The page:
In other words: impeachment is just the first step if you want to sack a president, and it’s very hard to do.

How is Trump going to address this?

Probably on Twitter, in all caps.

No, The Simpsons Didn't Predict Trump Would Try To Buy Greenland

Mind you, if he's suckered by a smooth-talking conman into building a national monorail…

It seems like the sort of ridiculous thing that the Simpsons would absolutely have made a plot device but sadly we are here to demolish your hopes that they had a joke about Trump buying Greenland.

Sadly, heartbreakingly, it is not true because nothing in the world is good and pure anymore.

Life is pain.

When in doubt about whether something on the internet is accurate, it is best to consult Snopes – the web’s most reliable factcheckers – who covered this very matter and traced the claim back to a tongue-in-cheek tweet by Democratic senator Chris Murphy

…and a similar joke by TV host Rachel Maddow:

Except people didn’t think it was a joke, and started claiming that it happened for realisies and then it took on a life of its own – not unlike the idea that the Simpsons predicted the presidency of Trump (true: it was a throwaway joke in the 2000 episode Bart To The Future) and even his ride down the escalator at Trump Tower (false: it was drawn after the event).

Twitter and Reddit started discussing the veracity of the claim and the Simpsons’ ability to predict the future, despite the fact that a good slab of the population have 1995 Simpsons indelibly embedded in their brains and can quote entire series’ word for word.

Just me, huh?

Anyway: the Simpsons did have a Greenland gag, but it was not Trump related.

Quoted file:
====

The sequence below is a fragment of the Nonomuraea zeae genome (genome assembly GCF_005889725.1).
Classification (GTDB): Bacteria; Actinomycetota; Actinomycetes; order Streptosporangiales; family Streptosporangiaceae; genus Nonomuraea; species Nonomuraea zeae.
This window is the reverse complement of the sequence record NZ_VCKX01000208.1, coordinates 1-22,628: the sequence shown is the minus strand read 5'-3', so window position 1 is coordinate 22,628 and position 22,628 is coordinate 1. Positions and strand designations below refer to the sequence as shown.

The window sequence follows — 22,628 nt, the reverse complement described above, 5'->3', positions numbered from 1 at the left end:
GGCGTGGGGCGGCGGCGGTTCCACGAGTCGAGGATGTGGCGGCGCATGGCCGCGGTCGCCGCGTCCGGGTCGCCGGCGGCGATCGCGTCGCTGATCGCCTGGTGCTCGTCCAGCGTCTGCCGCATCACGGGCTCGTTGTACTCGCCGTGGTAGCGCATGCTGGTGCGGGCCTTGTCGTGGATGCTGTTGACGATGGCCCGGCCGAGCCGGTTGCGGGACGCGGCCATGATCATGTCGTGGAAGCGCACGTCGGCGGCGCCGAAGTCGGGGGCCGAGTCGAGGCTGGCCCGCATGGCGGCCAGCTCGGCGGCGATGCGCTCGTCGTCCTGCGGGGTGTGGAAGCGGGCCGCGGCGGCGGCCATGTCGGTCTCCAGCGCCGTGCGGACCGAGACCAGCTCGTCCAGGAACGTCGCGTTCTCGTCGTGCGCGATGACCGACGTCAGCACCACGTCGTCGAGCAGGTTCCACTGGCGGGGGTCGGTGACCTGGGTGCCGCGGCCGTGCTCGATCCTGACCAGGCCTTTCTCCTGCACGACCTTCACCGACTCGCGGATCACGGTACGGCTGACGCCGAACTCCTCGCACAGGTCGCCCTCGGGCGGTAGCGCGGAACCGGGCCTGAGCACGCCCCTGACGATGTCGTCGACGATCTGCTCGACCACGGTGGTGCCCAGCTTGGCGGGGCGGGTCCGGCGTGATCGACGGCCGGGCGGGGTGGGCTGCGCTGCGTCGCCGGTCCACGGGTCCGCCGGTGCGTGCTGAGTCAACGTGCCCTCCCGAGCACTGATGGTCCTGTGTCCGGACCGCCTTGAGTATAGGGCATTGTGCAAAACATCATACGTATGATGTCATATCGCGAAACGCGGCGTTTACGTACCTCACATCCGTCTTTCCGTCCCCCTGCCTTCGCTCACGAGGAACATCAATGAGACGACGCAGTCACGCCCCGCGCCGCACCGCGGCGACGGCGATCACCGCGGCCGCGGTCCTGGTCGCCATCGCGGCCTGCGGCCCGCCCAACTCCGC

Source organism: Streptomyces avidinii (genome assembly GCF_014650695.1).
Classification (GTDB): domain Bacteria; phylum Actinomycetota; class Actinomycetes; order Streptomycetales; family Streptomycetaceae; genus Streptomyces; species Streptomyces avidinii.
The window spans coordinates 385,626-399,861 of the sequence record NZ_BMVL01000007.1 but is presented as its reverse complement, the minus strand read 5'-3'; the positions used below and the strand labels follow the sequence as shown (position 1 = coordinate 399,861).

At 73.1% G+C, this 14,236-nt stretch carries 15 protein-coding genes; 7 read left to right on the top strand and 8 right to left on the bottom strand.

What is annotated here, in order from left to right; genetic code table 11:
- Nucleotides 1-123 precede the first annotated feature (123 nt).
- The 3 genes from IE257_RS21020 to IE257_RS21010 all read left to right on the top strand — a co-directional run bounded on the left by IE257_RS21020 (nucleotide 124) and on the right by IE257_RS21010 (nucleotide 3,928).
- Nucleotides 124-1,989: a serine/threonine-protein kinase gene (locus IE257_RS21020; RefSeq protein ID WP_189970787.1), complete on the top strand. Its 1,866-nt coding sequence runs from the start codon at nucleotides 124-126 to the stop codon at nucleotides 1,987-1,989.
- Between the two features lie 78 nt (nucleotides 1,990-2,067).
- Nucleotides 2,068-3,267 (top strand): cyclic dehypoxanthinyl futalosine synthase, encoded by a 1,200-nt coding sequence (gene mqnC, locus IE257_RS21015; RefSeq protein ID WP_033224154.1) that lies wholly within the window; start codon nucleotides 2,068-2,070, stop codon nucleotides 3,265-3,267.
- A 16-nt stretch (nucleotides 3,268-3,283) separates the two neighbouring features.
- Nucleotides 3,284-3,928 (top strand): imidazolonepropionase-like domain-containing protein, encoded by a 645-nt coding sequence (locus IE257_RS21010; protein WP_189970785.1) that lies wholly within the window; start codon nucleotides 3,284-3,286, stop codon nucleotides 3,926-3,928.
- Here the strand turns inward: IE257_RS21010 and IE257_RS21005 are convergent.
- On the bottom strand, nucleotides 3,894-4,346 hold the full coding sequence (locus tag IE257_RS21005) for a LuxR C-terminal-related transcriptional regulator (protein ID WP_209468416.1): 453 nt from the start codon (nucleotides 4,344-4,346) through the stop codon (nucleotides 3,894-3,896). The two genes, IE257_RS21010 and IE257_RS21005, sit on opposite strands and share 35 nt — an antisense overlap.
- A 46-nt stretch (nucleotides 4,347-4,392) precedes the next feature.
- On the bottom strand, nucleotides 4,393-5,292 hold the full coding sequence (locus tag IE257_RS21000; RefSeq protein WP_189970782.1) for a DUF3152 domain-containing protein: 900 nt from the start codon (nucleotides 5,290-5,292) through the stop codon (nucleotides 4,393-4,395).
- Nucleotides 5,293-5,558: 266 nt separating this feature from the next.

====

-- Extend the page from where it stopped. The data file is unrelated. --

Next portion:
It was in 2013’s The Saga Of Carl, about Carl Carlson’s family home in Iceland, about how the Vikings supposedly swapped the names of Greenland and Iceland because one was green and the other icy.

And that’s why Lenny only brought shorts. See? Hilarious.

It also had Sigur Ros in it! SIGUR ROS!

In related news: I remember a lot about things from the Simpsons and I am therefore super cool.

The World's Oldest Webcam Is About To Be Switched Off

B-but how will we know what's going on in the treacherous world of fog?

Sad news for those os us who spend our days spying on San Franciscan weather, for the world’s oldest still-operational webcam is about to be switched off forever.


In a world where planned obsolescence is part and parcel of every new technology, FogCam is still out there, updating every 20 seconds with views of a street outside San Francisco State University.

It went live in 1994 thanks to Jeff Schwartz and Dan Wong, and has changed location a couple of times to avoid university-related shutdowns.

But now it’s faced a university-related shutdown which it can’t escape. “We felt it was time to let it go,” Schwartz told SF Gate, the web version of the San Francisco Chronicle.

“The bottom line is that we no longer have a really good view or place to put the camera. The university tolerates us, but they don’t really endorse us and so we have to find secure locations on our own.”

There’s an off chance that the university will opt to maintain it all on their lonesome, but that seems optimistic. And while people have expressed disappointment that the world’s oldest webcam is shutting after 25 useless years, it’s hard to see a compelling reason to keep it running.

And that’s exactly what the fog wants.


Anyway, the big worry is that the only thing stopping the fog from taking over was that vigilant surveillance.

And now that no-one is watching, who knows what it will get up to?